EGU23-4648, updated on 22 Feb 2023
EGU General Assembly 2023
© Author(s) 2023. This work is distributed under
the Creative Commons Attribution 4.0 License.

The emergence of Continental Crust Revealed by Machine Learning

Chuntao Liu1,2, C. Brenhin Keller3, Xiaoming Liu4, and Zhou Zhang1,2
Chuntao Liu et al.
  • 1School of Earth Sciences, Zhejiang University, Hangzhou, China (,
  • 2Key Laboratory of Geoscience Big Data and Deep Resource of Zhejiang Province, Zhejiang University, Hangzhou, China (,
  • 3Department of Earth Sciences, Dartmouth College, Hanover, USA (
  • 4Department of Geological Sciences, The University of North Carolina at Chapel Hill, Chapel Hill, USA (

Reconstructing the emergence of the modern continental crust is crucial to understand the evolution of the crust, the onset of plate tectonics, elemental cycling, and long-term climate. However, it remains highly contentious about when and how the major subaerial continental crust emerged over time. Here, we used a machine learning (ML) model (XGBoost) to reveal the exposed history of continental crust over the last 3.8 billion years ago (Ga). First, we compiled ~10,000 modern subaerial or submarine basalts with major and trace elements to train the ML model. Then, the trained ML model (with resampling) was utilized to predict and calculate the mean proportions of subaerially erupted continental basaltic rocks since 3.8 Ga. The result suggested that the subaerial proportion only reached about 50% at ~2.5 Ga, indicating the exposure of the continental crust was far from the present-day level at the end of the Archean era. On the other hand, since ~1.8 Ga, the subaerial proportion of the continental crust exhibited a dynamic balance between ~60% and 80%, reaching the present-day level.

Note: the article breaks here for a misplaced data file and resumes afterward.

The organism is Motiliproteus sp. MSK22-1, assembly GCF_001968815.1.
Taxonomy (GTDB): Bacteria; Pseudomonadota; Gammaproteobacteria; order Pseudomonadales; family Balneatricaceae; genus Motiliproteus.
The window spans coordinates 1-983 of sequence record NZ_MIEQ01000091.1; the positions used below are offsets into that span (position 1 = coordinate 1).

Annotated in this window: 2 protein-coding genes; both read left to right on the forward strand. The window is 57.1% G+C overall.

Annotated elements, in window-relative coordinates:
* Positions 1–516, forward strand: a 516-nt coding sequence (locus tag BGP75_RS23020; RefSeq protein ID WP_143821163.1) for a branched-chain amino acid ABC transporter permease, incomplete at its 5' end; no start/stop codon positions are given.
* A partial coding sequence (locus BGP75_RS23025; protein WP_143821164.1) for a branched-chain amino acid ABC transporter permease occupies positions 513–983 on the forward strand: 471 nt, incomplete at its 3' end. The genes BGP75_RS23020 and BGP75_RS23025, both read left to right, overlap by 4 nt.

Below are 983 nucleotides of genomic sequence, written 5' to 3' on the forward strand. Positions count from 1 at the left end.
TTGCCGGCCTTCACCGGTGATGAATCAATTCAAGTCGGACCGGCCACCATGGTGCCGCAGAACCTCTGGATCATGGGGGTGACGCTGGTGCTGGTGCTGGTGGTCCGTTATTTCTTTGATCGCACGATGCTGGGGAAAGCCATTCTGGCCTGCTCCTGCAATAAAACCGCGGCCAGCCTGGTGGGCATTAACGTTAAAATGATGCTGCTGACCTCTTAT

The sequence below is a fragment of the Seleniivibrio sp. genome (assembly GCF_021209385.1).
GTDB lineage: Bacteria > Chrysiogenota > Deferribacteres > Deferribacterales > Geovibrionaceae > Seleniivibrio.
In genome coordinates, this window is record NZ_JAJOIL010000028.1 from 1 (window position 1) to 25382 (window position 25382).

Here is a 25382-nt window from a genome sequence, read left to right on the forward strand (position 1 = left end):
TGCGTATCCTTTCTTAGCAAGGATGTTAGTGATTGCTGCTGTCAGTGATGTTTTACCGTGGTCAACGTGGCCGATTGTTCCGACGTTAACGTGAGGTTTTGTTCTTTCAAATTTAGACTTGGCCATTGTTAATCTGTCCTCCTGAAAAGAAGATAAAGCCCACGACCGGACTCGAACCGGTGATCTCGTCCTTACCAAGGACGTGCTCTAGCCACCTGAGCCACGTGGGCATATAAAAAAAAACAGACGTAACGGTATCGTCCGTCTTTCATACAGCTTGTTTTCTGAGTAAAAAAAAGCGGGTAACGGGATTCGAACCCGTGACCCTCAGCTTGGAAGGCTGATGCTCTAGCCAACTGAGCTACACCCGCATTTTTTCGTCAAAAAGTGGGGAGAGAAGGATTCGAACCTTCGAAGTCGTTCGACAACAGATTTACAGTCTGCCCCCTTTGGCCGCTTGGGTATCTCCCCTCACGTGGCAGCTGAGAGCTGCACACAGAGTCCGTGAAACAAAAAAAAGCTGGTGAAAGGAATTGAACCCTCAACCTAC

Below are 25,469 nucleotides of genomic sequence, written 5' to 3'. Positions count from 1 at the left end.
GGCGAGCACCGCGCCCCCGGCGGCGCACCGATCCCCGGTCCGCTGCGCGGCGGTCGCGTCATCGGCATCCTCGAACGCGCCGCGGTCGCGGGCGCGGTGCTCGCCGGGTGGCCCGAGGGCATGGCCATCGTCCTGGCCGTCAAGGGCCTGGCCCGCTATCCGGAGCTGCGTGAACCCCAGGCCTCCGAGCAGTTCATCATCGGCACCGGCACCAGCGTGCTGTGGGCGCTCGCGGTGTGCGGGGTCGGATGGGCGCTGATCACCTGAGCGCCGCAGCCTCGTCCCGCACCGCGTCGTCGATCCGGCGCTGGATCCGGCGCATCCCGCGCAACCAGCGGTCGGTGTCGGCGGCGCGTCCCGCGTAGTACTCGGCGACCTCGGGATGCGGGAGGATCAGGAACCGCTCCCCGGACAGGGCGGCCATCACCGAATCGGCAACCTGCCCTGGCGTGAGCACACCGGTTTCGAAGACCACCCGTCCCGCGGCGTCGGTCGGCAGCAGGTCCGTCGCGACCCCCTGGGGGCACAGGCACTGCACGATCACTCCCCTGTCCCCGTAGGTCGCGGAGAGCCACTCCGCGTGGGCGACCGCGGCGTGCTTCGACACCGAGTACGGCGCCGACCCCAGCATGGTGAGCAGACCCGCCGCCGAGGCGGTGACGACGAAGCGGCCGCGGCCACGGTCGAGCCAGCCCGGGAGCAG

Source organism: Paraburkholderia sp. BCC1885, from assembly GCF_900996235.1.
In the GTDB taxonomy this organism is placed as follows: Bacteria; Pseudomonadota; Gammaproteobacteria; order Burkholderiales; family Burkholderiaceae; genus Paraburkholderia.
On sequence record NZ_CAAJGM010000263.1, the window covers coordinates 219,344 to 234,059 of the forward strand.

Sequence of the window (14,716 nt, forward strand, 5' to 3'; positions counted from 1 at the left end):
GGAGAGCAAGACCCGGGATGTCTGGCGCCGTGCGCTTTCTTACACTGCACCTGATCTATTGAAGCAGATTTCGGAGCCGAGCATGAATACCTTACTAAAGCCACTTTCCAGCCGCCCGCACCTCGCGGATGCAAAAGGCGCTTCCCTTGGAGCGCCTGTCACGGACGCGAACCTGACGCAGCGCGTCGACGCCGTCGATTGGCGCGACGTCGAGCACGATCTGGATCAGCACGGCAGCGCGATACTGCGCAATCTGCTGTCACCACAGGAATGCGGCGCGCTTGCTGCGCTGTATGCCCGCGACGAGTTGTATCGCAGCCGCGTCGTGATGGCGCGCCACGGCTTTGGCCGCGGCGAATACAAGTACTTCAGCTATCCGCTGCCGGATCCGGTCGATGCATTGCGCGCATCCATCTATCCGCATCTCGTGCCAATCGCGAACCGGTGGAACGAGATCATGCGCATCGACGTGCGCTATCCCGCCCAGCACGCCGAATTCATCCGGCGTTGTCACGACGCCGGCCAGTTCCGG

How to cite: Liu, C., Keller, C. B., Liu, X., and Zhang, Z.: The emergence of Continental Crust Revealed by Machine Learning, EGU General Assembly 2023, Vienna, Austria, 24–28 Apr 2023, EGU23-4648,, 2023.